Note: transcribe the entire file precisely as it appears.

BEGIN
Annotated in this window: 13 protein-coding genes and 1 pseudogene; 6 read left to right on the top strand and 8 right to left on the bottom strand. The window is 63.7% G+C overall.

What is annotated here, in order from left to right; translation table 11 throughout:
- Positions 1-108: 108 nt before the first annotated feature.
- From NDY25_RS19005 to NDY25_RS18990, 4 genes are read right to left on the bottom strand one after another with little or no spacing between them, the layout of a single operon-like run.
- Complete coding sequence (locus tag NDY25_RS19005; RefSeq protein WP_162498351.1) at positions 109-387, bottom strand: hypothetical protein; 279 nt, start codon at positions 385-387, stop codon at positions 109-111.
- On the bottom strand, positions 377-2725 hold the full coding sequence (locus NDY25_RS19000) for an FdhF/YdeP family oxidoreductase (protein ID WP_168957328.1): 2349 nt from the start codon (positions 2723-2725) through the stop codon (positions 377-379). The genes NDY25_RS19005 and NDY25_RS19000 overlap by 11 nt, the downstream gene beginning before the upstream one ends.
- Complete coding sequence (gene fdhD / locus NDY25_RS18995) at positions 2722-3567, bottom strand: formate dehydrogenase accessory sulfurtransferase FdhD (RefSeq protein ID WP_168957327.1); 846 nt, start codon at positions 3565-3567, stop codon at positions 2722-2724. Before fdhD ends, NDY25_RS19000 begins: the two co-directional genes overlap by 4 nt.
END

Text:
Annotated in this window: 13 protein-coding genes and 1 pseudogene; 6 read left to right on the top strand and 8 right to left on the bottom strand. The window is 63.7% G+C overall.

What is annotated here, in order from left to right; translation table 11 throughout:
- Positions 1-108: 108 nt before the first annotated feature.
- From NDY25_RS19005 to NDY25_RS18990, 4 genes are read right to left on the bottom strand one after another with little or no spacing between them, the layout of a single operon-like run.
- Complete coding sequence (locus tag NDY25_RS19005; RefSeq protein WP_162498351.1) at positions 109-387, bottom strand: hypothetical protein; 279 nt, start codon at positions 385-387, stop codon at positions 109-111.
- On the bottom strand, positions 377-2725 hold the full coding sequence (locus NDY25_RS19000) for an FdhF/YdeP family oxidoreductase (protein ID WP_168957328.1): 2349 nt from the start codon (positions 2723-2725) through the stop codon (positions 377-379). The genes NDY25_RS19005 and NDY25_RS19000 overlap by 11 nt, the downstream gene beginning before the upstream one ends.
- Complete coding sequence (gene fdhD / locus NDY25_RS18995) at positions 2722-3567, bottom strand: formate dehydrogenase accessory sulfurtransferase FdhD (RefSeq protein ID WP_168957327.1); 846 nt, start codon at positions 3565-3567, stop codon at positions 2722-2724. Before fdhD ends, NDY25_RS19000 begins: the two co-directional genes overlap by 4 nt.